People tend to have a lens on how beneficial this is based on the stage of the venture. A very early-stage venture might be crippled by analysis paralysis in a competitive arena. Jesse Walden of Variant Fund tackles progressive decentralization advising the early stage is always a minor team and decentralizes progressively. [Walden, 2020]
However, I am not sure the stage is an appropriate lens. A better one would how suitable the venture is to decentralization - for example, a mobile app versus a protocol. Currently, web3 is mainly on an open source stack, and the threshold of developing is not high, enabled by APIs, SaaS, cloud and open source software. Having decentralized governance might help you to iterate better and on point as it improves a) decision-making on the development front and b) Concurrent approaches to test.
DxDAO focuses on Defi and develops and grows products
Vector DAO focuses on the brand and product design of other ventures.
Raidguild does this in a service manner. The software development teams they work for might be centralized; however, they build in a decentralized fashion with the ecosystem.
Radicle focuses on the core infrastructure with ownership and, governance, decentralization from the foundations.
a) suitable to fractional work and ownership,
b) risk reduction by having a portfolio approach,
c) access to a diverse on-demand skillset.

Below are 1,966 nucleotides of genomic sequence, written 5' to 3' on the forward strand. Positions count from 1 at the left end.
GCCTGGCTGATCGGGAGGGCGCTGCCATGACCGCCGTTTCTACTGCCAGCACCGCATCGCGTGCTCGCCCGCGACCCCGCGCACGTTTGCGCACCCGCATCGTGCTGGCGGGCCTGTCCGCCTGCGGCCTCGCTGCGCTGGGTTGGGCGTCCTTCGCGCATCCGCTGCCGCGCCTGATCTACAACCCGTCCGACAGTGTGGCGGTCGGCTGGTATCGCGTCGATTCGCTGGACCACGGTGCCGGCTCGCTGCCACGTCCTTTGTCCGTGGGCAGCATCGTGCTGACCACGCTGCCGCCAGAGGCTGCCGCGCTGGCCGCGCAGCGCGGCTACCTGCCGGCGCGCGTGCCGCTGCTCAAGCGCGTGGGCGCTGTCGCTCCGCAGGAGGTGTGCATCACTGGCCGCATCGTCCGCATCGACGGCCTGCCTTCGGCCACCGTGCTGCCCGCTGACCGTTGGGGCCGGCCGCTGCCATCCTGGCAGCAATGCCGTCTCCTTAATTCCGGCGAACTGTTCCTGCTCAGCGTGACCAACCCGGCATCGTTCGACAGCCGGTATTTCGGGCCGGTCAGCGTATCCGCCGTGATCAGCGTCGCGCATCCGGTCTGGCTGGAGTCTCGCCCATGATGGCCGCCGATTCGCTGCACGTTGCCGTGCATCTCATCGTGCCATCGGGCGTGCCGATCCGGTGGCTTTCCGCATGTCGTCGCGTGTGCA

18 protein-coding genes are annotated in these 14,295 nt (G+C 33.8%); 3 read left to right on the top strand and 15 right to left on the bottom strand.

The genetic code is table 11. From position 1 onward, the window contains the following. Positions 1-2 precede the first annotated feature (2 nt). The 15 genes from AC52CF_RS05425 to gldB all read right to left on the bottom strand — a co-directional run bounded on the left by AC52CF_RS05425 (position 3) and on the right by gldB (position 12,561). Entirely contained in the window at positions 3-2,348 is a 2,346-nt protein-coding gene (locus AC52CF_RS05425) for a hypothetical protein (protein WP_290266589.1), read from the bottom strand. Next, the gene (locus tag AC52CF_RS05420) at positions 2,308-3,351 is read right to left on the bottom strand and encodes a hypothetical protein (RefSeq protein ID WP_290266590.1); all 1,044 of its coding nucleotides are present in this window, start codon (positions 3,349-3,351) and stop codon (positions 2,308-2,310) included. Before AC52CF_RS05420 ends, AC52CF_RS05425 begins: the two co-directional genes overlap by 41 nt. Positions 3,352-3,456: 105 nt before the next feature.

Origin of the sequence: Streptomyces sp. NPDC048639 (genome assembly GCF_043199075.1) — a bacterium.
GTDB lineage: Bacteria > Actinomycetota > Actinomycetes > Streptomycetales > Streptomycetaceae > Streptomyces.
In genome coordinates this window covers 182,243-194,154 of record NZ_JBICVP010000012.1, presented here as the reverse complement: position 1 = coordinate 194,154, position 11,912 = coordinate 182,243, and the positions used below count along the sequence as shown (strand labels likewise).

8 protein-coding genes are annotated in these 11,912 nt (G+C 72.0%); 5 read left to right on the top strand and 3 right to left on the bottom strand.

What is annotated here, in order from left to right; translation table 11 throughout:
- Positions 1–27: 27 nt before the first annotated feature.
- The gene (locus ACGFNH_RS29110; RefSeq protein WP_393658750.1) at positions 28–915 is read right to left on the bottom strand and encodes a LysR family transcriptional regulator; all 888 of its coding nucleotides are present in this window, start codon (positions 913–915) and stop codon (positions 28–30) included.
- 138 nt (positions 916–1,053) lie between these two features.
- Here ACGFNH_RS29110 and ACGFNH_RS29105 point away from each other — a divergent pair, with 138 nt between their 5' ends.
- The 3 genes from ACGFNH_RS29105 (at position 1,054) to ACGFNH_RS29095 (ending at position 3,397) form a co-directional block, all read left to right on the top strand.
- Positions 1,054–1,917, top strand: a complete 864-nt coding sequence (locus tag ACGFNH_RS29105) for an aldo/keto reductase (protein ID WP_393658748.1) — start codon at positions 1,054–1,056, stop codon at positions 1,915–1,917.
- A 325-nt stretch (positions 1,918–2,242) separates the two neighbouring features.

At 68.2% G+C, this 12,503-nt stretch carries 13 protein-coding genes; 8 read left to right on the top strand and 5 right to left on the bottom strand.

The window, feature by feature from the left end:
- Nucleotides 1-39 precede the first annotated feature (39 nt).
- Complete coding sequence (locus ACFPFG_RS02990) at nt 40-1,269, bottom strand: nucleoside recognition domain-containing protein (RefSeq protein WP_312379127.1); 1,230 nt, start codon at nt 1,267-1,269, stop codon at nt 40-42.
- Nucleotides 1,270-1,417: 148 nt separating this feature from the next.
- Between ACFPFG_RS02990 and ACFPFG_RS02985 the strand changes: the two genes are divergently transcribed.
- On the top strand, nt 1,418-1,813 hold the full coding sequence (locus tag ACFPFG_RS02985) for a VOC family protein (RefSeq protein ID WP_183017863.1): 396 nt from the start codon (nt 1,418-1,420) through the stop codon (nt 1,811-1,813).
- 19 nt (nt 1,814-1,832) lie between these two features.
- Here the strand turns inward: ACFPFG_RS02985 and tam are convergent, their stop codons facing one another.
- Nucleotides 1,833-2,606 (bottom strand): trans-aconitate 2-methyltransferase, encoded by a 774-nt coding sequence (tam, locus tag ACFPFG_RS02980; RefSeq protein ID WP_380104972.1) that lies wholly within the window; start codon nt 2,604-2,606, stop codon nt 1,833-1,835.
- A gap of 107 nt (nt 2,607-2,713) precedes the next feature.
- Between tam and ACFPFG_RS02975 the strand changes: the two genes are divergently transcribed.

a) potential governance overhead slowing down the execution- requires a network and coordination,
b) not suitable for all ventures if they are predictable with a small roadmap or not modular.
The benefit of decentralization: Controversially High
Ease of on-chaining: Doable
This might sound odd if you have not worked in R&D, government, open source, or corporates with available resources to jumpstart. It is not different to creating products at the inception. Perhaps it would map to the go-to-market, commercialization and strategy part of startup product management. Venture building is the productization of shared resources (public goods, club goods or variations of private non-rivalrous). For decentralized productization to stick, commitment, incentives and some resources are needed. Information asymmetries such as a market gap identified or access to that market would count as a resource too.